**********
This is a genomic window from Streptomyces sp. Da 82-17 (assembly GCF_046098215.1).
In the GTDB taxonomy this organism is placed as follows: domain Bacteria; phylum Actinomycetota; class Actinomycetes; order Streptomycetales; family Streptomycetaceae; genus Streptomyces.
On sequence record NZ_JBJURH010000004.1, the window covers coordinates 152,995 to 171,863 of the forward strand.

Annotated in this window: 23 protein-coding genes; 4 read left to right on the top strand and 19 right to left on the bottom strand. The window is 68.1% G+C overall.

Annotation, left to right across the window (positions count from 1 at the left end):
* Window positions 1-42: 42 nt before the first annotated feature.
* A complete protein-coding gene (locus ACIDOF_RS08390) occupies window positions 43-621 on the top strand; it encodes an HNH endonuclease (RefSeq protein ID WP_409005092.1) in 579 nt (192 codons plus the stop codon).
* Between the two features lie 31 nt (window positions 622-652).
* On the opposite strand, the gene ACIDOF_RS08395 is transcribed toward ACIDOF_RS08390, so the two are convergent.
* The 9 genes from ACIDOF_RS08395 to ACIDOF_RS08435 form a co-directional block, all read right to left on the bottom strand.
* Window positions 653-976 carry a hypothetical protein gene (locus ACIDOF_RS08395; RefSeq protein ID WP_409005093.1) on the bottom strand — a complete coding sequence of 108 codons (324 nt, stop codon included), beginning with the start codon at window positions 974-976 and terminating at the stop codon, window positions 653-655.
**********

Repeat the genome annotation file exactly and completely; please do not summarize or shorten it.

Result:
This is a genomic window from Streptomyces sp. Da 82-17 (assembly GCF_046098215.1).
In the GTDB taxonomy this organism is placed as follows: domain Bacteria; phylum Actinomycetota; class Actinomycetes; order Streptomycetales; family Streptomycetaceae; genus Streptomyces.
On sequence record NZ_JBJURH010000004.1, the window covers coordinates 152,995 to 171,863 of the forward strand.

Annotated in this window: 23 protein-coding genes; 4 read left to right on the top strand and 19 right to left on the bottom strand. The window is 68.1% G+C overall.

Annotation, left to right across the window (positions count from 1 at the left end):
* Window positions 1-42: 42 nt before the first annotated feature.
* A complete protein-coding gene (locus ACIDOF_RS08390) occupies window positions 43-621 on the top strand; it encodes an HNH endonuclease (RefSeq protein ID WP_409005092.1) in 579 nt (192 codons plus the stop codon).
* Between the two features lie 31 nt (window positions 622-652).
* On the opposite strand, the gene ACIDOF_RS08395 is transcribed toward ACIDOF_RS08390, so the two are convergent.
* The 9 genes from ACIDOF_RS08395 to ACIDOF_RS08435 form a co-directional block, all read right to left on the bottom strand.
* Window positions 653-976 carry a hypothetical protein gene (locus ACIDOF_RS08395; RefSeq protein ID WP_409005093.1) on the bottom strand — a complete coding sequence of 108 codons (324 nt, stop codon included), beginning with the start codon at window positions 974-976 and terminating at the stop codon, window positions 653-655.